“The bargain we are being asked to ratify takes the form of a magnificent bribe. Under the democratic-authoritarian social contract, each member of the community may claim every material advantage, every intellectual and emotional stimulus he may desire, in quantities hardly available hitherto even for a restricted minority: food, housing, swift transportation, instantaneous communication, medical care, entertainment, education. But on one condition: that one must not merely ask for nothing that the system does not provide, but likewise agree to take everything offered, duly processed and fabricated, homogenized and equalized, in the precise quantities that the system, rather than the person, requires. Once one opts for the system no further choice remains. In a word, if one surrenders one’s life at source, authoritarian technics will give back as much of it as can be mechanically graded, quantitatively multiplied, collectively manipulated and magnified.”
In a conversation with Clive Thompson, philosopher Evan Selinger shows us “How To Recognize When Tech Is Leading Us Down a ‘Slippery Slope’”:
Clive: But you think sometimes there really are technological slippery slopes — tech that pushes us in a bad direction really strongly. How can you tell when we’re facing a real slippery slope technology? What makes that technology have such power?
Evan: You need to talk about affordances and incentives. What affordances does the technology have? And what incentives does it offer people?
From 2015, Lee Vinsel offered his “95 Theses on Innovation.” Not sure if they were ever nailed to a door somewhere in Silicon Valley:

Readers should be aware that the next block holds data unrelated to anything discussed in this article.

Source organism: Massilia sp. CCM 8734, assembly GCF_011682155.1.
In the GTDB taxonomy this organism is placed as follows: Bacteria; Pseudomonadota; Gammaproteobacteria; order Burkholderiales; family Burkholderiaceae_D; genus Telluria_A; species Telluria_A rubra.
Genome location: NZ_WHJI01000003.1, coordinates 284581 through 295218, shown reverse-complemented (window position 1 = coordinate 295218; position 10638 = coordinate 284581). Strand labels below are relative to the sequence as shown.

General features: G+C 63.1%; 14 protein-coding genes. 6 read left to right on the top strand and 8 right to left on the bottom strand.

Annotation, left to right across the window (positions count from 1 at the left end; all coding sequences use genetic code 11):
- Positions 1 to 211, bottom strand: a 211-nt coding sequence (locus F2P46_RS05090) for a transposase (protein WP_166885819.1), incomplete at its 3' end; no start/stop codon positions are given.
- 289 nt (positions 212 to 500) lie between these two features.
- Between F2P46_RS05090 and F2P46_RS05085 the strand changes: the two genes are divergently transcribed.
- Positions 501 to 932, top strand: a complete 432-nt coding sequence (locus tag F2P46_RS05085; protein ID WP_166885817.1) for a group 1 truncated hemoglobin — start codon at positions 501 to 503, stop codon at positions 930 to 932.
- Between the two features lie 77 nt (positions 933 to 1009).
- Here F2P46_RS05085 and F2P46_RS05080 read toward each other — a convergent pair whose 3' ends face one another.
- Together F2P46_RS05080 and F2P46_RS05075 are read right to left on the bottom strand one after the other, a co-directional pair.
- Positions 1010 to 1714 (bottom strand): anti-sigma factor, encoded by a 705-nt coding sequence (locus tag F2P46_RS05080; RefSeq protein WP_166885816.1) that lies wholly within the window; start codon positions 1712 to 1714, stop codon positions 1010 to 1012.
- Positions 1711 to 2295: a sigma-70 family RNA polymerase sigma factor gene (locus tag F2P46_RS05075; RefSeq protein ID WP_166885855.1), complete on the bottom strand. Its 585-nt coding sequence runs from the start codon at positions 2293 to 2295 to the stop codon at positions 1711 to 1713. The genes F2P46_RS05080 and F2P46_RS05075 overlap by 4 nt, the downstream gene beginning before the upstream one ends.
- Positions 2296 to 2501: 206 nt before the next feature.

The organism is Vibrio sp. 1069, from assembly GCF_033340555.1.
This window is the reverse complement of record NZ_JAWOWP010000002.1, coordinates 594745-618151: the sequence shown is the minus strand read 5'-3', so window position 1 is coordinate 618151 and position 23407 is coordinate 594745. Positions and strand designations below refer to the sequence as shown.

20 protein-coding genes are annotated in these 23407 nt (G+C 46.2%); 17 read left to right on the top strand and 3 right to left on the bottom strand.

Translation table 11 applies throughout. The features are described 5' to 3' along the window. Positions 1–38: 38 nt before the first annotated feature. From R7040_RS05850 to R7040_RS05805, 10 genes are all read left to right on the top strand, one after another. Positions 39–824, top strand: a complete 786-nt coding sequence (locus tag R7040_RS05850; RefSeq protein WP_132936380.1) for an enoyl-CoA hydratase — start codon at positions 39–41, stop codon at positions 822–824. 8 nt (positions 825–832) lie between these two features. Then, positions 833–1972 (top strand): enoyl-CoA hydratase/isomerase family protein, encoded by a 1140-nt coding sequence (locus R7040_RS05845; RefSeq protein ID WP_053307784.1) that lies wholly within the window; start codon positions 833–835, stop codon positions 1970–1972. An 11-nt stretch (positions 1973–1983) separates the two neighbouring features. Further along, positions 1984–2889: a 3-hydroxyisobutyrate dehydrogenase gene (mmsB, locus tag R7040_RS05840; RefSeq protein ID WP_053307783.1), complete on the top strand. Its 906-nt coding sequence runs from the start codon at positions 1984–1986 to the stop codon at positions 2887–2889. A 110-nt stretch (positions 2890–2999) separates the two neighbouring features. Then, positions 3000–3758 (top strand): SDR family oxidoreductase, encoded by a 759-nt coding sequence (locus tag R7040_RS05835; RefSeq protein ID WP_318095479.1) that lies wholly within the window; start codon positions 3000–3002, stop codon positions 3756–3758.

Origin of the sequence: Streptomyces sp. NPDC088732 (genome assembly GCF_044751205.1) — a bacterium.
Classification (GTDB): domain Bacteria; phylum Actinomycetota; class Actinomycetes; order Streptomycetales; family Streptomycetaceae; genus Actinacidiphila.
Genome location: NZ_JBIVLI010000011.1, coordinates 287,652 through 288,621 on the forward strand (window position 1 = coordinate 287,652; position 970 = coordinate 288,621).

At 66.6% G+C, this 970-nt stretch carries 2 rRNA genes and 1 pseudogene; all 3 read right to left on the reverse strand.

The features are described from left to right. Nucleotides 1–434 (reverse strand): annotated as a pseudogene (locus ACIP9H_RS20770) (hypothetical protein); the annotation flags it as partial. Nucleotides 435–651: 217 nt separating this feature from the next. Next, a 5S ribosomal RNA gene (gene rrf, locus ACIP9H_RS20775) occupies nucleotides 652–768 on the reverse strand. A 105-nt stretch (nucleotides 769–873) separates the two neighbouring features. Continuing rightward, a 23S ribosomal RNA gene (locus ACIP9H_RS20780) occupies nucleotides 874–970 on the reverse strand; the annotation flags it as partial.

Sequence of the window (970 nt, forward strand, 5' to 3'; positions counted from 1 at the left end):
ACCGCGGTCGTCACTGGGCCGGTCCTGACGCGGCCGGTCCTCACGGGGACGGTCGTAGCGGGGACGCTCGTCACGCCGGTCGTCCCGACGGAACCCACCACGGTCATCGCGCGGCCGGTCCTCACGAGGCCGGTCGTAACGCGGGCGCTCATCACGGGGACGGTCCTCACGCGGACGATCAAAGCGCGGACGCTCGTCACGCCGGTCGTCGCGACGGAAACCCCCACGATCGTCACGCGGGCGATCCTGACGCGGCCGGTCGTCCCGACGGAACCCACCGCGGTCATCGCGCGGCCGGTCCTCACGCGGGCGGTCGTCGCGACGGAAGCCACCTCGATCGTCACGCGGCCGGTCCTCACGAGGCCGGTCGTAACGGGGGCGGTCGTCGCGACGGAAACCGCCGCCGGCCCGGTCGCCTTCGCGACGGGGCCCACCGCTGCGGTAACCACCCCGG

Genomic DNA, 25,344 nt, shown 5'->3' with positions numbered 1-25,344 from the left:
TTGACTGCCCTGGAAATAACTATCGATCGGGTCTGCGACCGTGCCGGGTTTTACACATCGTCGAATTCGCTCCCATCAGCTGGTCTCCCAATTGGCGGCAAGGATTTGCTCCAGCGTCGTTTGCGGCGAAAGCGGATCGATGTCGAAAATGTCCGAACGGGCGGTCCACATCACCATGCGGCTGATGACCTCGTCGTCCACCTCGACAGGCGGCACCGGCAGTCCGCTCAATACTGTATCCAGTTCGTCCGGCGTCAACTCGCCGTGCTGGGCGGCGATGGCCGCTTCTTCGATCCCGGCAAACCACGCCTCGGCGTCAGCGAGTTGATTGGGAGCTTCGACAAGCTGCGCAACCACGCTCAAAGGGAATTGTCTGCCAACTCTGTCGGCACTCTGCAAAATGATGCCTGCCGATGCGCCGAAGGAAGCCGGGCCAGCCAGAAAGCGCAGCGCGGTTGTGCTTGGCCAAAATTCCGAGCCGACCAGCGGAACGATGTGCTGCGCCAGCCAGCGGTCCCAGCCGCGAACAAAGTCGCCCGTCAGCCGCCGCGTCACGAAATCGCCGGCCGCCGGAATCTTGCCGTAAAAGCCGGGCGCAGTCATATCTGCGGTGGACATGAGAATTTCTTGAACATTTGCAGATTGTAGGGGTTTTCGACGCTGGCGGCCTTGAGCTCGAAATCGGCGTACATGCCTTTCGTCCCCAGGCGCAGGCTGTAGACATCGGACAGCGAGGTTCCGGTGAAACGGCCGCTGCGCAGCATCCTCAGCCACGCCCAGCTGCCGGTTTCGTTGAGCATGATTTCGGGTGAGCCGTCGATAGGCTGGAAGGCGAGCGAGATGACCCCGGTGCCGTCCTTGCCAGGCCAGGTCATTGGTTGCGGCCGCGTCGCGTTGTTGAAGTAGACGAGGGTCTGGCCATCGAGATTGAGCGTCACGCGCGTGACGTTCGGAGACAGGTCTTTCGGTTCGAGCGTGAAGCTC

1. Innovation is the central ideology of our age. Its core assumption is that technological change is the key to both economic growth and quality of life.
49. The root of our problem is that we treat innovation as a basic value, like courage, love, charity, and diligence. In reality, innovation is simply the process by which new things enter wide circulation in the world. Innovation has nothing to say about whether these new things are beneficial or harmful.
95. The fall of innovation-speak will be a chance to reorient our society around values that actually matter. Will we seize this opportunity? Or will we allow corporate executives and other elites to seduce us with another wave of shiny, sparkling nonsense? The most radical thought is that there are principles beyond usefulness, beyond utility.
— In a recent post, Marianne Bellotti raised a series of questions: “However, when it comes to the issue of making AI safe we’re left with the question: Who is the operator in the first place? Is the operator the machine learning engineer who builds and trains the model? How much experience does that person have? What baseline knowledge must all AI engineers prove mastery over? What are the relevant degrees or credentials?”